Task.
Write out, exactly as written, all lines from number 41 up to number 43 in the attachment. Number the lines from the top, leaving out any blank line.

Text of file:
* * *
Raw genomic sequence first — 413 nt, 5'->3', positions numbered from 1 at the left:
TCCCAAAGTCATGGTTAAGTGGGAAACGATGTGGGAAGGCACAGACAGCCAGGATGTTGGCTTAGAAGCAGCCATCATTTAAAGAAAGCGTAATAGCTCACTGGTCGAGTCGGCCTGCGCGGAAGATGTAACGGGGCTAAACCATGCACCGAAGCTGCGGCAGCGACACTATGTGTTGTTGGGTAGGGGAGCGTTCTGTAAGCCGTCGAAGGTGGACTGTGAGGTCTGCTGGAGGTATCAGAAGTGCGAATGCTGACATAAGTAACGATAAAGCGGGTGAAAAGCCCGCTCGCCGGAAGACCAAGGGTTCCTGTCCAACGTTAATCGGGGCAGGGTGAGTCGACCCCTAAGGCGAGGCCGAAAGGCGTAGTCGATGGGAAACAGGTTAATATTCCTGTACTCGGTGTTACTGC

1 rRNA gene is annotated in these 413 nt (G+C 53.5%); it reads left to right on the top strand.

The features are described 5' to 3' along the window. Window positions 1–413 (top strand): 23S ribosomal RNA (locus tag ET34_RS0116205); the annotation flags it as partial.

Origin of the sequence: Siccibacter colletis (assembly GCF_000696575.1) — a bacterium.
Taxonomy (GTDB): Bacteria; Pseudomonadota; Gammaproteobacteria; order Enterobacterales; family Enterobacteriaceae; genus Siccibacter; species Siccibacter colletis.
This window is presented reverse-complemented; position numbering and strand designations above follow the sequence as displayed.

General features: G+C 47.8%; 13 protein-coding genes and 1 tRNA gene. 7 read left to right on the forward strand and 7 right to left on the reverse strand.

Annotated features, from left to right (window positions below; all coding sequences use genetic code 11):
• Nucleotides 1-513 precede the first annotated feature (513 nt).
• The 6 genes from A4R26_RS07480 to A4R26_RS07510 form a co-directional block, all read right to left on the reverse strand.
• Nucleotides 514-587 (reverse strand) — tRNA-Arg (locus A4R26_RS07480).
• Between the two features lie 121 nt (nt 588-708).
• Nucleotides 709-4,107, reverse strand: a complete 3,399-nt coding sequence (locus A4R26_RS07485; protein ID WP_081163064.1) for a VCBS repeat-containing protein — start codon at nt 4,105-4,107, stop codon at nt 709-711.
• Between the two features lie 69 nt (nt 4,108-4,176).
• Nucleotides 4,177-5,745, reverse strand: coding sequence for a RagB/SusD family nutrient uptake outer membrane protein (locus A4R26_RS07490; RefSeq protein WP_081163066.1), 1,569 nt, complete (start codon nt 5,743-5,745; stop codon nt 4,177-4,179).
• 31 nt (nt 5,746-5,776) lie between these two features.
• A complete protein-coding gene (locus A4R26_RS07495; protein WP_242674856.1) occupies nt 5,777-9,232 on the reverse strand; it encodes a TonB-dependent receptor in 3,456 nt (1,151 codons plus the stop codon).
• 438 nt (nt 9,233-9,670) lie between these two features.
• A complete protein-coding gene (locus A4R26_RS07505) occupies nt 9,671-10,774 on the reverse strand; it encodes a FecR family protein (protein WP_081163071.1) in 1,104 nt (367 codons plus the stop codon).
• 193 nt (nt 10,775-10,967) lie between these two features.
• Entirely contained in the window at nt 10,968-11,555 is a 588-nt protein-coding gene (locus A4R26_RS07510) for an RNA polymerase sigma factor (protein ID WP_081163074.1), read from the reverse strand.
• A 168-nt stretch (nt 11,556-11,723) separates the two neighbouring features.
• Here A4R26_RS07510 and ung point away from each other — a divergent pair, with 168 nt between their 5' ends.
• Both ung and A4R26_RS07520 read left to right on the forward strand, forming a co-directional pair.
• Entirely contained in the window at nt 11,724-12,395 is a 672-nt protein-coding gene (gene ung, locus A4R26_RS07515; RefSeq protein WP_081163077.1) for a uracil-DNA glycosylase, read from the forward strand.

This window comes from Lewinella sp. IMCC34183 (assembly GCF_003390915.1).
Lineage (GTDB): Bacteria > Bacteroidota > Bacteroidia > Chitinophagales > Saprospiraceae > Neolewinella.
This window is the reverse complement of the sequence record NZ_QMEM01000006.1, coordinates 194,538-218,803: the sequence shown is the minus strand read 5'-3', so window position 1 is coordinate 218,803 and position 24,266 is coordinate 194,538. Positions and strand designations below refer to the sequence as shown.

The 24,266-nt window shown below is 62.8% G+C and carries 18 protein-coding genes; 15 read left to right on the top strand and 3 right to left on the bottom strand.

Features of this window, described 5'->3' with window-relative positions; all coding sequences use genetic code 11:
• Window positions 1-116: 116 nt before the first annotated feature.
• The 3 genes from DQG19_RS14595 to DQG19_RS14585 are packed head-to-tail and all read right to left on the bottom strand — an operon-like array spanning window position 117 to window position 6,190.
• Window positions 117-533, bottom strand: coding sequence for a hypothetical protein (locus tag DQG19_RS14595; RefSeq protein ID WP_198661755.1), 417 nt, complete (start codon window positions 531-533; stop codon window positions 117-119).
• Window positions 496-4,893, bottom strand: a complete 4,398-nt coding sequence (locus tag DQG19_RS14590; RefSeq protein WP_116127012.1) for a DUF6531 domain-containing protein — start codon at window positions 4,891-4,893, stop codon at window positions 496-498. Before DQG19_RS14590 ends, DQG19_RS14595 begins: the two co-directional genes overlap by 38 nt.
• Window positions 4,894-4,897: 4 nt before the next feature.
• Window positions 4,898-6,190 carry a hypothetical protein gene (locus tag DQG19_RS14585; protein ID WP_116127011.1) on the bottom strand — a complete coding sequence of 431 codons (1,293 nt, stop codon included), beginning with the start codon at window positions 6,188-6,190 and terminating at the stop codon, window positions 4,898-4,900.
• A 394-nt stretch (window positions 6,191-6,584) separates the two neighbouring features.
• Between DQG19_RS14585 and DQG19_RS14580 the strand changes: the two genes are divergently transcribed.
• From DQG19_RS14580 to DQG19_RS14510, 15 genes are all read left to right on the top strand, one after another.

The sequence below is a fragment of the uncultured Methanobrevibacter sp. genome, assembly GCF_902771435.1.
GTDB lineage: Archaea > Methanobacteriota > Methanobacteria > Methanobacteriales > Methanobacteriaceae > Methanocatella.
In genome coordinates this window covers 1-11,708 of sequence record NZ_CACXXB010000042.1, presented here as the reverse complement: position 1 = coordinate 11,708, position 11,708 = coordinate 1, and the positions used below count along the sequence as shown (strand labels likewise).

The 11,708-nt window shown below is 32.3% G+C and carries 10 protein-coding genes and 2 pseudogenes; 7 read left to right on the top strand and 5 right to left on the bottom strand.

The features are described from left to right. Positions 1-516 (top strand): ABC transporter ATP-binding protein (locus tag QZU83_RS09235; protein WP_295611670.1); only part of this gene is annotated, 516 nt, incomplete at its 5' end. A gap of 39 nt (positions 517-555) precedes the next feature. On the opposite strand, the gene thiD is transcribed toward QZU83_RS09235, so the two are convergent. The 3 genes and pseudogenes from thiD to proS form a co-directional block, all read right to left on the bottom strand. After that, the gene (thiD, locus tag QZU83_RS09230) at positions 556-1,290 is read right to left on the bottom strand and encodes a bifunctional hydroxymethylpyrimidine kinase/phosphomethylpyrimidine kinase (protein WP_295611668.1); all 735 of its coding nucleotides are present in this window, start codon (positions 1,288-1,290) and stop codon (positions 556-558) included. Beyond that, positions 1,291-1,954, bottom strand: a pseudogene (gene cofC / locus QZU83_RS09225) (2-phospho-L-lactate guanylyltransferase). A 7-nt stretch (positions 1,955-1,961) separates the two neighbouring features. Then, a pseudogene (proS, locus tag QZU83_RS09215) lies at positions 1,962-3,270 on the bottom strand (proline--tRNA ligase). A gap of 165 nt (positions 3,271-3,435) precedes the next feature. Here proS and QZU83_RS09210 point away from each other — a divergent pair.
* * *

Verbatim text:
The sequence below is a fragment of the uncultured Methanobrevibacter sp. genome, assembly GCF_902771435.1.
GTDB lineage: Archaea > Methanobacteriota > Methanobacteria > Methanobacteriales > Methanobacteriaceae > Methanocatella.
In genome coordinates this window covers 1-11,708 of sequence record NZ_CACXXB010000042.1, presented here as the reverse complement: position 1 = coordinate 11,708, position 11,708 = coordinate 1, and the positions used below count along the sequence as shown (strand labels likewise).